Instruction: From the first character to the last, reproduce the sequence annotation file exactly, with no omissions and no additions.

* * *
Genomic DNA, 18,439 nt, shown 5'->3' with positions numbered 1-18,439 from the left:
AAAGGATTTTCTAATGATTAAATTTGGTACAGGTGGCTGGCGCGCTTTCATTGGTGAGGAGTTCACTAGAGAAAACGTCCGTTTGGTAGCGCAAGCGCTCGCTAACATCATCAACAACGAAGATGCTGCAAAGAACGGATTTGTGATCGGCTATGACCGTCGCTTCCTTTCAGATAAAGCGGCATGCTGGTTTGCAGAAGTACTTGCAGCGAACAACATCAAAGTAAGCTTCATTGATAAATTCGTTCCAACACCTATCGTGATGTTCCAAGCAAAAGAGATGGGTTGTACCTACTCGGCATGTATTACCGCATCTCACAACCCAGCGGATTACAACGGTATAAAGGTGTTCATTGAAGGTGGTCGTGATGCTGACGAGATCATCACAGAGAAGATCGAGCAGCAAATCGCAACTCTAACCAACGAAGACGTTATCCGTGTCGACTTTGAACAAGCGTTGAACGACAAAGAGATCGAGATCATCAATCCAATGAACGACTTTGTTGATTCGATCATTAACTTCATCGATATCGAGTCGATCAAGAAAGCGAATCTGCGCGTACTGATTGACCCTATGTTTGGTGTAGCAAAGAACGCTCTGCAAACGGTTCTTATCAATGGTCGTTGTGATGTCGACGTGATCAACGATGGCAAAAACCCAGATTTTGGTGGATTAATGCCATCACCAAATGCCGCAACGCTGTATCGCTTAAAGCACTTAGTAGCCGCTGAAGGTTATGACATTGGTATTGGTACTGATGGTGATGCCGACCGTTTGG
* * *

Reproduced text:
Genomic DNA, 18,439 nt, shown 5'->3' with positions numbered 1-18,439 from the left:
AAAGGATTTTCTAATGATTAAATTTGGTACAGGTGGCTGGCGCGCTTTCATTGGTGAGGAGTTCACTAGAGAAAACGTCCGTTTGGTAGCGCAAGCGCTCGCTAACATCATCAACAACGAAGATGCTGCAAAGAACGGATTTGTGATCGGCTATGACCGTCGCTTCCTTTCAGATAAAGCGGCATGCTGGTTTGCAGAAGTACTTGCAGCGAACAACATCAAAGTAAGCTTCATTGATAAATTCGTTCCAACACCTATCGTGATGTTCCAAGCAAAAGAGATGGGTTGTACCTACTCGGCATGTATTACCGCATCTCACAACCCAGCGGATTACAACGGTATAAAGGTGTTCATTGAAGGTGGTCGTGATGCTGACGAGATCATCACAGAGAAGATCGAGCAGCAAATCGCAACTCTAACCAACGAAGACGTTATCCGTGTCGACTTTGAACAAGCGTTGAACGACAAAGAGATCGAGATCATCAATCCAATGAACGACTTTGTTGATTCGATCATTAACTTCATCGATATCGAGTCGATCAAGAAAGCGAATCTGCGCGTACTGATTGACCCTATGTTTGGTGTAGCAAAGAACGCTCTGCAAACGGTTCTTATCAATGGTCGTTGTGATGTCGACGTGATCAACGATGGCAAAAACCCAGATTTTGGTGGATTAATGCCATCACCAAATGCCGCAACGCTGTATCGCTTAAAGCACTTAGTAGCCGCTGAAGGTTATGACATTGGTATTGGTACTGATGGTGATGCCGACCGTTTGG